In my post about integration testing of WCF services, I hinted that one compelling reason to perform integration testing of services would be to test authorization managers or message interceptors. When working with message security, certificates tend to be ubiquitous, so you need some automated way to set up certificates for a test suite. Keep in mind that my general principles for integration testing should still apply, which in this case means that any certificates should be installed and configured before the test, and removed again afterwards.

If you look at the WCF samples in the SDK, many of these include a batch file which sets up the certificates. These typically use makecert.exe to create the certificates. Obviously, you could use System.Diagnostics.Process to execute a batch script or makecert.exe, but I prefer not to do this if there's a managed alternative, as managing separate processes tends to be a tad brittle.

Although I have yet to locate a good managed alternative to makecert.exe, it's possible to add existing certificate files to your certificate stores using managed code. As such, the following process can be used to set up certificates in an integration test:

  1. Create the necessary certificates using makecert. The certificates should be exported to .pfx files that can be added to the source control system of your choice. Creating the certificates is a manual process, but is only performed once as part of the development effort to create the integration test.
  2. Before each test is executed, the certificates are automatically installed into their respective certificate stores.
  3. After the test suite has completed, the certificates are automatically removed from the certificate stores.

In the rest of this post, I will describe this process in further detail.

The first step is to create all necessary certificates. For a simple sample application, let's say that you need a certificate for the server, and one for the client. Test certificates can be created with the makecert command line tool:

makecert -sr LocalMachine -ss My -a sha1 -n CN=MyServer -sky exchange -pe
makecert -sr LocalMachine -ss My -a sha1 -n CN=MyClient -sky exchange -pe

These commands create the certificates in the My (aka Personal) folder in the local machine store. The -pe switch is important, since it creates an exportable private key, which we'll need later on. It is also important to create the certificate directly into a certificate store, as this creates and persists the private key. Makecert can also create a certificate directly to a .cer file, but that file will not contain the private key, which will not do for our purposes (remember that the goal of this step is to create a certificate file which can be deployed as part of an automated test, so it needs to contain all necessary information, including the private key).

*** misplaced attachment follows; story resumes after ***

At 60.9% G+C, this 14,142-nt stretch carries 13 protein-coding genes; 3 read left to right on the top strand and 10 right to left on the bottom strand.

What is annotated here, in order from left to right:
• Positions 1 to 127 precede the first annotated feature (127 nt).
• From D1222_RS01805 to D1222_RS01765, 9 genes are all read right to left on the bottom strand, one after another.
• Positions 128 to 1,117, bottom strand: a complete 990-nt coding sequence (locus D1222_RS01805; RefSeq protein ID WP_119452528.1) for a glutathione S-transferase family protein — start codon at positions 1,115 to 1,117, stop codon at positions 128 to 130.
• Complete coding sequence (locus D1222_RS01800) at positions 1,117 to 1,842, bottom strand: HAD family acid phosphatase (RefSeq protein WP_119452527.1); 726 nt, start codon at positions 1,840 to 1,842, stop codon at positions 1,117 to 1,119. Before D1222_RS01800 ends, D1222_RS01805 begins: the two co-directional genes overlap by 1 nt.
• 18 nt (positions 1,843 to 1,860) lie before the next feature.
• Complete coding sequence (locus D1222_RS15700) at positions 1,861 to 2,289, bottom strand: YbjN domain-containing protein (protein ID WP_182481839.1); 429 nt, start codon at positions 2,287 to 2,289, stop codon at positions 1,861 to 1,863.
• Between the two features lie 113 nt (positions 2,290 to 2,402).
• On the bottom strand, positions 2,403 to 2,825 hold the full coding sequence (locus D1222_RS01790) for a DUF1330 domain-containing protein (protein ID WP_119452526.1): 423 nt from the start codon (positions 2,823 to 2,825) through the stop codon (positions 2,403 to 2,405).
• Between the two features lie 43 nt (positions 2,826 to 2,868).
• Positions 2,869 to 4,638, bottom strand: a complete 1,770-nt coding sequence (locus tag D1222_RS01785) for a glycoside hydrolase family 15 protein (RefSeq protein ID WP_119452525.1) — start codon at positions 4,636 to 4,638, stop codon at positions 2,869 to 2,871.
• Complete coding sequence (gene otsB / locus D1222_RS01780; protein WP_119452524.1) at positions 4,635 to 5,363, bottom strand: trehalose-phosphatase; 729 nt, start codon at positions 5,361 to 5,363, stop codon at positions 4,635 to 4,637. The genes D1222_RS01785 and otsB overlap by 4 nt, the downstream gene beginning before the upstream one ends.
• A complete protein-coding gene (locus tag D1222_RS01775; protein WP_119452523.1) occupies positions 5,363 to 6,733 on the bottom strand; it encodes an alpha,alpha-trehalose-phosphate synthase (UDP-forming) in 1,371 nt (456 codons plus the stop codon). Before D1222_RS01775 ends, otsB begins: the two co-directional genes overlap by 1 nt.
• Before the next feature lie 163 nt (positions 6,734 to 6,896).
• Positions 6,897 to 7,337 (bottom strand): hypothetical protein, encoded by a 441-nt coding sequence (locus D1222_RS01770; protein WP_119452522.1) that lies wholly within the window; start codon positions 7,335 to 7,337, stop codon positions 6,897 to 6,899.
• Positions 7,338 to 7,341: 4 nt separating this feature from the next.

The test certificates now reside in your local certificate store, so you need to export them (including their private keys) to a file. To do this, open an MMC console with the certificates snap-in (e.g. open a new MMC console and add the Certificates snap-in for the local machine), and expand the Personal folder. You should see the MyServer and MyClient certificates. To export a certificate, right-click it and select All Tasks and Export. Select Yes, export the private key and create a .pfx file. The .pfx files contain both the public and private keys, and can be used for integration testing. These files are part of the integration test project and must be deployed as part of the test (so remember to add them as deployment items to the test configuration).

As I wrote above, this manual step must be performed once. The next step is to write the code which will configure (and remove) the certificates for the test run. Initialization and clean-up code for the test suite should look like this:

private static CertificateManager certificateManager_;
 
[ClassInitialize]